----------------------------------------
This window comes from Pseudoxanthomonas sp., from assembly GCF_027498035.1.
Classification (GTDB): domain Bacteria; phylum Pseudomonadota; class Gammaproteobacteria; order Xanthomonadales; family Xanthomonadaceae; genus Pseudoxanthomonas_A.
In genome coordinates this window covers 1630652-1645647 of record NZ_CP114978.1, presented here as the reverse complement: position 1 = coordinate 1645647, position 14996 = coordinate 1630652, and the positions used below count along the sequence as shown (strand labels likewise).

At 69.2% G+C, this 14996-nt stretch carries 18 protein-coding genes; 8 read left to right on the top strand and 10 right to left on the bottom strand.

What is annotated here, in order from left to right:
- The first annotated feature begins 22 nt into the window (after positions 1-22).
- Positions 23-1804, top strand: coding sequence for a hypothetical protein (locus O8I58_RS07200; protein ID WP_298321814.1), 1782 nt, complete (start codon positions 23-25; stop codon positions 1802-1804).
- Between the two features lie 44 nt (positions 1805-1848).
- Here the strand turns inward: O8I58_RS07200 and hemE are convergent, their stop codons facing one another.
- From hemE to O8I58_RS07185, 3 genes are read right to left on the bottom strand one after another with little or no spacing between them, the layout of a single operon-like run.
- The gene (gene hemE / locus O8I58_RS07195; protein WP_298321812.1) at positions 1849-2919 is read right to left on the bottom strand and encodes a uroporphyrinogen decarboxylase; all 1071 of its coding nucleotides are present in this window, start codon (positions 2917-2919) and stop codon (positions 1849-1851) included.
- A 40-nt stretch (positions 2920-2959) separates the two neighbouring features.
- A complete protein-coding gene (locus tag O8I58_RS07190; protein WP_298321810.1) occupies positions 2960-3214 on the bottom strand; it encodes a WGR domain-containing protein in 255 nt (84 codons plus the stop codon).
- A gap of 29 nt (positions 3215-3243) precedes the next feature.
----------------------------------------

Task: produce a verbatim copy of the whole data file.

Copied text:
This window comes from Pseudoxanthomonas sp., from assembly GCF_027498035.1.
Classification (GTDB): domain Bacteria; phylum Pseudomonadota; class Gammaproteobacteria; order Xanthomonadales; family Xanthomonadaceae; genus Pseudoxanthomonas_A.
In genome coordinates this window covers 1630652-1645647 of record NZ_CP114978.1, presented here as the reverse complement: position 1 = coordinate 1645647, position 14996 = coordinate 1630652, and the positions used below count along the sequence as shown (strand labels likewise).

At 69.2% G+C, this 14996-nt stretch carries 18 protein-coding genes; 8 read left to right on the top strand and 10 right to left on the bottom strand.

What is annotated here, in order from left to right:
- The first annotated feature begins 22 nt into the window (after positions 1-22).
- Positions 23-1804, top strand: coding sequence for a hypothetical protein (locus O8I58_RS07200; protein ID WP_298321814.1), 1782 nt, complete (start codon positions 23-25; stop codon positions 1802-1804).
- Between the two features lie 44 nt (positions 1805-1848).
- Here the strand turns inward: O8I58_RS07200 and hemE are convergent, their stop codons facing one another.
- From hemE to O8I58_RS07185, 3 genes are read right to left on the bottom strand one after another with little or no spacing between them, the layout of a single operon-like run.
- The gene (gene hemE / locus O8I58_RS07195; protein WP_298321812.1) at positions 1849-2919 is read right to left on the bottom strand and encodes a uroporphyrinogen decarboxylase; all 1071 of its coding nucleotides are present in this window, start codon (positions 2917-2919) and stop codon (positions 1849-1851) included.
- A 40-nt stretch (positions 2920-2959) separates the two neighbouring features.
- A complete protein-coding gene (locus tag O8I58_RS07190; protein WP_298321810.1) occupies positions 2960-3214 on the bottom strand; it encodes a WGR domain-containing protein in 255 nt (84 codons plus the stop codon).
- A gap of 29 nt (positions 3215-3243) precedes the next feature.